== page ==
After the ”Atma Nirbhar Bharat Abhiyan” launched by Prime Minister Narendra Modi, any prospective consumer, when ordering products from online platforms and web portals, should be allowed to avail of the information of the country where the product is manufactured, the nationality of the manufacturer et al, it said, adding that, at present there is no provision in law that mandates the manufacturer to display such information.

The PIL seeks directions to the Centre and the Gujarat government to mandate the manufacturer displays, on the web portal information about whether a particular product is manufactured by Indian company and in India, whether it is manufactured by an Indian company but outside India, whether it is manufactured by a foreign company in a foreign land, or in India, and if the manufacturer is an multinational company (MNC), the share of the Indian partner.

It also sought the government assign different coloured symbols on products, so that an illiterate or semi-literate person can also recognise the place of origin.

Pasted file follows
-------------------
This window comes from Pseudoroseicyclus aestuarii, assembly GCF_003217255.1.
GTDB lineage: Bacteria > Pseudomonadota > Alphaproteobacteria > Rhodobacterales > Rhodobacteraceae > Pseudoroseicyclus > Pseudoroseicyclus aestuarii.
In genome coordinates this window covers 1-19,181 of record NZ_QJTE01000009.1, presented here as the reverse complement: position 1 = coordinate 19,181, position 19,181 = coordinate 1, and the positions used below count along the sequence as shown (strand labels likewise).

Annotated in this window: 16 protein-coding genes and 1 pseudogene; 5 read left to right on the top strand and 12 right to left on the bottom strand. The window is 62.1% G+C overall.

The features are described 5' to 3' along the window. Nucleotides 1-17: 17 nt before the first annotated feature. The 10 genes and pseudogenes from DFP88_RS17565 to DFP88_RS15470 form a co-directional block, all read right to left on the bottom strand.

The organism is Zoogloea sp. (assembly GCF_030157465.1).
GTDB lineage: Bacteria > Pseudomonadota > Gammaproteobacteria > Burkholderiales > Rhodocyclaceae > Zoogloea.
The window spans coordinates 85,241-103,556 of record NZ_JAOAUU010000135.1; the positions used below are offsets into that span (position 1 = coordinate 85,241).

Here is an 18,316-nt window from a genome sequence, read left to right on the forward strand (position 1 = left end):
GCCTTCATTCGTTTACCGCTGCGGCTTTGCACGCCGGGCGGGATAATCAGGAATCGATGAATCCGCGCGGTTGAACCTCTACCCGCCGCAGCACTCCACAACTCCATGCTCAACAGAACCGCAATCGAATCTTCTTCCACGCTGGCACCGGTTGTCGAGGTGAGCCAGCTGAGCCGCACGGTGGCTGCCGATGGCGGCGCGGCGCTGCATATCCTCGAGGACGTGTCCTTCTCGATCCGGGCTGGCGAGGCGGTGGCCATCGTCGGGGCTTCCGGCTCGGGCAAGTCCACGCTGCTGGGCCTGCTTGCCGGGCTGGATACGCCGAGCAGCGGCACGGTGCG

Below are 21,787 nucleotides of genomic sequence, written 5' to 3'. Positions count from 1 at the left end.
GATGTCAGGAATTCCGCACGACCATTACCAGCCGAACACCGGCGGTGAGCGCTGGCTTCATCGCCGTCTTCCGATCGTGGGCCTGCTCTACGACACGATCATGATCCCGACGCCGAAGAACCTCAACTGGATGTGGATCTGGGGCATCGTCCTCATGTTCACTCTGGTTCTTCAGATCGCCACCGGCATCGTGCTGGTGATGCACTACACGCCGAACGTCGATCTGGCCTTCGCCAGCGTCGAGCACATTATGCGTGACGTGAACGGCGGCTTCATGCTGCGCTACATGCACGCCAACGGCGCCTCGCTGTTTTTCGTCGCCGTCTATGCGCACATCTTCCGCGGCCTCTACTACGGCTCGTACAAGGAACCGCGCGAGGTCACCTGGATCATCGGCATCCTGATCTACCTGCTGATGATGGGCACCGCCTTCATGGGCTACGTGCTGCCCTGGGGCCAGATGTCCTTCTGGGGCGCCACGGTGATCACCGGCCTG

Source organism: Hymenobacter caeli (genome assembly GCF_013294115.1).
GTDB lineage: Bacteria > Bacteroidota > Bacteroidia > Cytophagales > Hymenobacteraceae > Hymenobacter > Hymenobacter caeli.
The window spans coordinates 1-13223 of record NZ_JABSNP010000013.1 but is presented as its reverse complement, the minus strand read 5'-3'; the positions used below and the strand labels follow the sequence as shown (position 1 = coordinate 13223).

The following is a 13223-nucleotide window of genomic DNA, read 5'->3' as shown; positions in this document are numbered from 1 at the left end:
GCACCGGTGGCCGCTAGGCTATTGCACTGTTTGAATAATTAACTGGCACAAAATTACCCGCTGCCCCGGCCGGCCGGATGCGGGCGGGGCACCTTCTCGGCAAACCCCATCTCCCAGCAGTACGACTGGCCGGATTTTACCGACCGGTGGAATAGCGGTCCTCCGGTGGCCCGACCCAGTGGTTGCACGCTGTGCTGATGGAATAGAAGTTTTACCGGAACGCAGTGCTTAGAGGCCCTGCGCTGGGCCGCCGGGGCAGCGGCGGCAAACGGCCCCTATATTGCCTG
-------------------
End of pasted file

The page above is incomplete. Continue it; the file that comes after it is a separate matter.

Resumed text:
Apart for a saffron symbol for India-made products, it sought blue colour for Indian manufacturer producing product outside India, red for foreign company manufacturing outside India, yellow for products by foreign manufacturer produced in India and pink colour for products by MNCs.

The PIL also mentioned that after the Galwan valley incident – where 20 Indian soldiers were killed by the Chinese, there were many Indian customers who wanted to boycott Chinese products.

Soni said that the high court, after issuing notice, had slated the next hearing for July 29.